I believe we can find joy in the journey of life while keeping our ambitions, goals, health, personal and spiritual lives satisfied. If we learn to prioritize living life while planning for the future, we can find the work-life balance that fuels dreams. I’m talking, simply, about retiring while you work.”
– David Adams
In an increasingly unpredictable financial world, most of us are more open than ever to new thinking when it comes to mapping out our futures. I spoke with financial planner David Adams recently after hearing one of his radio programs, and was impressed by him. His personal history says a lot about his work ethic and vision.
Some background: By his early 30s, Adams had reached a pinnacle of success as one of the nation’s top financial planners. He had a big house in a popular area of town, reached a tremendous level of professional and financial success, and was well-regarded as as a thought leader in his industry. But he didn’t feel whole. So he spent the next five years investing time and money in self-discovery and personal development. What he learned through all of that he now shares on his weekly radio program, Retire While You Work, broadcast on Sundays at 5 p.m. CST on News Radio WLAC 1510 AM, 98.3 FM, and on iHeart Radio.
Also, he was recognized in 2016 as a Top 40 under 40 IBD Advisor in the U.S by WealthManagement.com and REP magazine. Adams also appeared on the cover of Investment News as “Advisor to the Stars” for the work he does with musicians, songwriters and those in the entertainment industry. Additionally, Nashville Lifestyles selected him as one of the 25 Most Beautiful people in 2016 and Nashville Business Journal ‘s 40 Under 40 2017 for not only his professional accolades, but his devotion and commitment to non-profit service. While these accolades are important, Adams true passion is helping his audience, whether it be on the radio or through motivational speaking engagements.
As Adams explains on his radio show as well as through his motivational speaking engagements, “Retiring while you work is a way of looking at life. It allows you the freedom to enjoy life now while also planning for tomorrow.” Adams connects with his audiences and shares the tools necessary for adjusting one’s view of life and work, and explains why he feels the concept of retirement in this country is broken. He challenges us to rethink conventional wisdom with some basic concepts that support the Retire While You Work plan.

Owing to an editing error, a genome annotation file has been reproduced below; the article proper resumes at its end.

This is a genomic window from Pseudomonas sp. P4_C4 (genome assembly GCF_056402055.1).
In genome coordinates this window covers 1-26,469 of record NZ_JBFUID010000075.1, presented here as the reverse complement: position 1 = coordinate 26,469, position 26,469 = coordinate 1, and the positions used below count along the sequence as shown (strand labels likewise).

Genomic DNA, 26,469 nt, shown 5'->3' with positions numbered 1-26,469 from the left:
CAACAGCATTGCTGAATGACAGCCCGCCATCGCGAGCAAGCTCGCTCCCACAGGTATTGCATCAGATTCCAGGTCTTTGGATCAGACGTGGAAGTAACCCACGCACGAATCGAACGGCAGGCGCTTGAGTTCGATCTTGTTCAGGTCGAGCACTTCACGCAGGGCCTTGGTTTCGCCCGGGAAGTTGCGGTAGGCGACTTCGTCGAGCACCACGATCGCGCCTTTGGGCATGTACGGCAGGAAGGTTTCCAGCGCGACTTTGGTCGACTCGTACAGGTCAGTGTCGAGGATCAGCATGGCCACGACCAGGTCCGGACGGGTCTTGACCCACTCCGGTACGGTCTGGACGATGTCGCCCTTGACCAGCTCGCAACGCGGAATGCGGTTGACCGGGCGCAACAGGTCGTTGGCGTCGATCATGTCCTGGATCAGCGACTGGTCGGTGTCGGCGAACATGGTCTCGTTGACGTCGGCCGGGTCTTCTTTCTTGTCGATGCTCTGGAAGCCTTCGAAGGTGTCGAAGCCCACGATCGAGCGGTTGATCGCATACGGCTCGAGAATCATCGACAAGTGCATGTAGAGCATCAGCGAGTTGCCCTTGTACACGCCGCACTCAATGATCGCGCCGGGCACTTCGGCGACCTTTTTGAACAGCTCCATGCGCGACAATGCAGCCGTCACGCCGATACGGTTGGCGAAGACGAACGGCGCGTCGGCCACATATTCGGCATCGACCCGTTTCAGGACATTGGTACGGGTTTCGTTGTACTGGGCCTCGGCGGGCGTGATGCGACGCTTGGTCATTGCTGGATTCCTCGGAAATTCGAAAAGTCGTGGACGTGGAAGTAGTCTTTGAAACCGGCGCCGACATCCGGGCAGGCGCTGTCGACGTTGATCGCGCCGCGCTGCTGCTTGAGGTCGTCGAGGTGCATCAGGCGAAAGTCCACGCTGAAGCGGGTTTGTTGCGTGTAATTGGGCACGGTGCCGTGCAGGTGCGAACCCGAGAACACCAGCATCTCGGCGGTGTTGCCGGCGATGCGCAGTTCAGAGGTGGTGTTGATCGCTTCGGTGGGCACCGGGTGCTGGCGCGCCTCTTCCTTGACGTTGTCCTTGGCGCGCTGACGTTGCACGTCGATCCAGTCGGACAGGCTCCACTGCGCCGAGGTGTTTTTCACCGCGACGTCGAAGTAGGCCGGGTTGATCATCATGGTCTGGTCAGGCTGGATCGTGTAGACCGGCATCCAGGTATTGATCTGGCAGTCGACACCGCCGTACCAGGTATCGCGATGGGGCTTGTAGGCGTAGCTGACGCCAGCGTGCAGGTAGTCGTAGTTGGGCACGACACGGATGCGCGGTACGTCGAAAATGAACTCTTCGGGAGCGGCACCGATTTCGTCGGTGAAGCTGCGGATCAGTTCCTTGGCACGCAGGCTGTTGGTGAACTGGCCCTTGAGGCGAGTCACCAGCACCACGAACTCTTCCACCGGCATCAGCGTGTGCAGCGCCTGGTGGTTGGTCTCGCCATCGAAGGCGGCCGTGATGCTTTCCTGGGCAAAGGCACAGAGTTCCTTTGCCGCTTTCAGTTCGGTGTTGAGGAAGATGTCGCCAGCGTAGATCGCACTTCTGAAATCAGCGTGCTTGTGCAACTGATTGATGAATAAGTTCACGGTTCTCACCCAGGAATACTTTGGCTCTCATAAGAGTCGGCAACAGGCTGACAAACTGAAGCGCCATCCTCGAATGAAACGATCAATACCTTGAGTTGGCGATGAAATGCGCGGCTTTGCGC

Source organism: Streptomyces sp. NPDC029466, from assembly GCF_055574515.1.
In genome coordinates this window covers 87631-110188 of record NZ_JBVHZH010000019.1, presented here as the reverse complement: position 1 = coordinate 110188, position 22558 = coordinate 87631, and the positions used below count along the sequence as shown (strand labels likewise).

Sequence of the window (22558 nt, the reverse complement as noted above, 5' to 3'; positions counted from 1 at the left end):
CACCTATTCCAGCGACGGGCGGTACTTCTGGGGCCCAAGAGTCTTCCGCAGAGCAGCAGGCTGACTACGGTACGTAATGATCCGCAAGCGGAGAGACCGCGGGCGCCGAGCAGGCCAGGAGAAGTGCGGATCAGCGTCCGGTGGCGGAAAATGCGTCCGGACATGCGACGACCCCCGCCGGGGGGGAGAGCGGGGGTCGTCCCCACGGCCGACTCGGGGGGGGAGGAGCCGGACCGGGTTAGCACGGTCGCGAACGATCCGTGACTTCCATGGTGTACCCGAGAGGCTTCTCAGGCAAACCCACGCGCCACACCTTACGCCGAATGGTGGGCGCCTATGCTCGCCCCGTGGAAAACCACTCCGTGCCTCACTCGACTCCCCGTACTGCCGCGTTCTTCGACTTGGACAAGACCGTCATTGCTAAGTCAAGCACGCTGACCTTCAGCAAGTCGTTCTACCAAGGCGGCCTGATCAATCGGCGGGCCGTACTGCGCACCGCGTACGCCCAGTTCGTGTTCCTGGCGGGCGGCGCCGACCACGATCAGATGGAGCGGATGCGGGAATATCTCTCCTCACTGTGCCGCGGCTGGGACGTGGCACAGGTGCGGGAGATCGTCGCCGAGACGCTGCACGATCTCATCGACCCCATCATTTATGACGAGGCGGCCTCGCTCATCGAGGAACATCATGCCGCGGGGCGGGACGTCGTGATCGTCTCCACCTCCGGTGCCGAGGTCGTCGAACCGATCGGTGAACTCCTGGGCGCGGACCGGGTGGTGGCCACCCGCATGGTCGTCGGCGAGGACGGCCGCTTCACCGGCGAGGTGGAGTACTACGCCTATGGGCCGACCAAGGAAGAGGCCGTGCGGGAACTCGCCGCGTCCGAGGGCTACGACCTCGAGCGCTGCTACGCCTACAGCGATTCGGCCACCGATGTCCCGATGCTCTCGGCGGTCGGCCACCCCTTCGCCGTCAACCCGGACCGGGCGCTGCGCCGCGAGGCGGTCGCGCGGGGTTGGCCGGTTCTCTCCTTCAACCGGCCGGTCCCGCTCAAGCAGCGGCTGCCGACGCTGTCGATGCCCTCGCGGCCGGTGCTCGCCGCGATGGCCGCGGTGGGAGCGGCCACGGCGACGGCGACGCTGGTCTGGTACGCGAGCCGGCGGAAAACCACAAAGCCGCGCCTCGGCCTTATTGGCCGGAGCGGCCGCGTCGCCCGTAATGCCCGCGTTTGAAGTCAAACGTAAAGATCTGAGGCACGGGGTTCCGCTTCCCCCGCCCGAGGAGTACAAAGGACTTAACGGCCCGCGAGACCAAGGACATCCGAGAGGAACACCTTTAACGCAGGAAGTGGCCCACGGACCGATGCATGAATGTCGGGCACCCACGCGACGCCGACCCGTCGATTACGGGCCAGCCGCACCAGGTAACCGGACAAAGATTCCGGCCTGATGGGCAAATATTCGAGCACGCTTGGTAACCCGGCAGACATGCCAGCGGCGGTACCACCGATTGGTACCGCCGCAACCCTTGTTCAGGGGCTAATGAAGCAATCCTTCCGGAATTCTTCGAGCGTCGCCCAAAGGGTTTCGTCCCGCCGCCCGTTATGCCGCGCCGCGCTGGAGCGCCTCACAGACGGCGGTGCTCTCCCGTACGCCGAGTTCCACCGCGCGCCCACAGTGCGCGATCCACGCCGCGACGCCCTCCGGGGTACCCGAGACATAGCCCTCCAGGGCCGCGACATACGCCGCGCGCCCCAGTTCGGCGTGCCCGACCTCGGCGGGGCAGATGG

Here is part of our discussion:
If you had just a minute or two to describe your financial philosophy to someone, what would you tell them?
You mean the “Elevator pitch?” The idea of retirement is broken in this country. The way we view money as a society is backwards and needs to change. It needs an overhaul. It’s a new way of thinking. It’s a new mindset. It’s a new way of financial planning.
Why do you feel your concept is so important for the country right now?
The concept of retirement in this country is broken. I’ve seen thousands of people working themselves to death till they are 65, only then starting to finally feel like they can enjoy life, travel, be with family. A lot of times, by that point, they aren’t connected to their family, they missed their children growing up, they missed cultivating hobbies, they missed their whole journey. There is definitely a better way, which involves retiring a little bit along the way. Versus just working yourself to death and then stopping. It’s this ongoing process. It keeps you younger. It keeps your mind sharper. It keeps you more engaged. It keeps you happier, more connected with people. You don’t really ever plan to stop, you just transition at different points along the way to do things that you love. This is about teaching a practical financial system that will allow people to enjoy their lives and appreciate the journey.
What inspired you to pursue this kind of concept?
A lot of it had to do with a simple lesson my dad taught me. He asked me when I was young how I spelled “love.” Simple, I told him, L-O-V-E. He said, I think it is spelled T-I-M-E. That really hit me. This idea of making every day count. The time we give to people we care about. Time really matters and so helping people make the most of their time is my goal. Every day matters. Every day is precious. I watched my dad almost work himself to death and that also inspired me. How can I help people make the most of their time and make more time for what they love?
Who do you see as your audience?
From millennials onward, a wide range of people can benefit from this advice. I’d say the target age range probably 25-50, pre-retirement age. My sweet spot? I would say working executives age 35- 40. The range is quite wide. then there is the secondary market: recent college graduates, executives eager to change careers, people going through divorce, people going through traumatic life changes - loss of spouse, adult care-giving, and couples getting married or starting a family. It’s really open-ended.
Adams is now planning on writing book to help take his concepts to even more audiences. You can learn more about him here.